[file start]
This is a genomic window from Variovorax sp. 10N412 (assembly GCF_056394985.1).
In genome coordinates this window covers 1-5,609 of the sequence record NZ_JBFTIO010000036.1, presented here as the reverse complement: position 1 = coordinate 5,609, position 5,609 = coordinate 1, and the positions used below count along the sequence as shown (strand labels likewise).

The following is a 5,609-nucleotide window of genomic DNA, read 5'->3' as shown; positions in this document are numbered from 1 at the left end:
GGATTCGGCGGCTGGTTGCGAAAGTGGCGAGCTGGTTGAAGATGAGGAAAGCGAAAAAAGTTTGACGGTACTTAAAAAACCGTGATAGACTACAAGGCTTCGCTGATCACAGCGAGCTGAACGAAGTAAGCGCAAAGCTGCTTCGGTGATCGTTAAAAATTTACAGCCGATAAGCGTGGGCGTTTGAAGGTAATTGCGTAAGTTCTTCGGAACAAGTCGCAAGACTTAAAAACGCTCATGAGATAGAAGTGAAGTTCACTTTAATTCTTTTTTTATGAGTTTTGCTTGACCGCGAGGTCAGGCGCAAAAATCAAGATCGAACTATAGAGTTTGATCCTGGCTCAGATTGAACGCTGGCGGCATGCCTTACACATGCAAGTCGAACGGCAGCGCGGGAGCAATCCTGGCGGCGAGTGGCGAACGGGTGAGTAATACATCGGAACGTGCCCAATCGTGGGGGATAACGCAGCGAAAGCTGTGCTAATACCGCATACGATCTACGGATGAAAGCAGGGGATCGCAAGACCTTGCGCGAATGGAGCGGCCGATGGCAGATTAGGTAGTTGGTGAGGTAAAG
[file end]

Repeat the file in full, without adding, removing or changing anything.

This is a genomic window from Variovorax sp. 10N412 (assembly GCF_056394985.1).
In genome coordinates this window covers 1-5,609 of the sequence record NZ_JBFTIO010000036.1, presented here as the reverse complement: position 1 = coordinate 5,609, position 5,609 = coordinate 1, and the positions used below count along the sequence as shown (strand labels likewise).

The following is a 5,609-nucleotide window of genomic DNA, read 5'->3' as shown; positions in this document are numbered from 1 at the left end:
GGATTCGGCGGCTGGTTGCGAAAGTGGCGAGCTGGTTGAAGATGAGGAAAGCGAAAAAAGTTTGACGGTACTTAAAAAACCGTGATAGACTACAAGGCTTCGCTGATCACAGCGAGCTGAACGAAGTAAGCGCAAAGCTGCTTCGGTGATCGTTAAAAATTTACAGCCGATAAGCGTGGGCGTTTGAAGGTAATTGCGTAAGTTCTTCGGAACAAGTCGCAAGACTTAAAAACGCTCATGAGATAGAAGTGAAGTTCACTTTAATTCTTTTTTTATGAGTTTTGCTTGACCGCGAGGTCAGGCGCAAAAATCAAGATCGAACTATAGAGTTTGATCCTGGCTCAGATTGAACGCTGGCGGCATGCCTTACACATGCAAGTCGAACGGCAGCGCGGGAGCAATCCTGGCGGCGAGTGGCGAACGGGTGAGTAATACATCGGAACGTGCCCAATCGTGGGGGATAACGCAGCGAAAGCTGTGCTAATACCGCATACGATCTACGGATGAAAGCAGGGGATCGCAAGACCTTGCGCGAATGGAGCGGCCGATGGCAGATTAGGTAGTTGGTGAGGTAAAG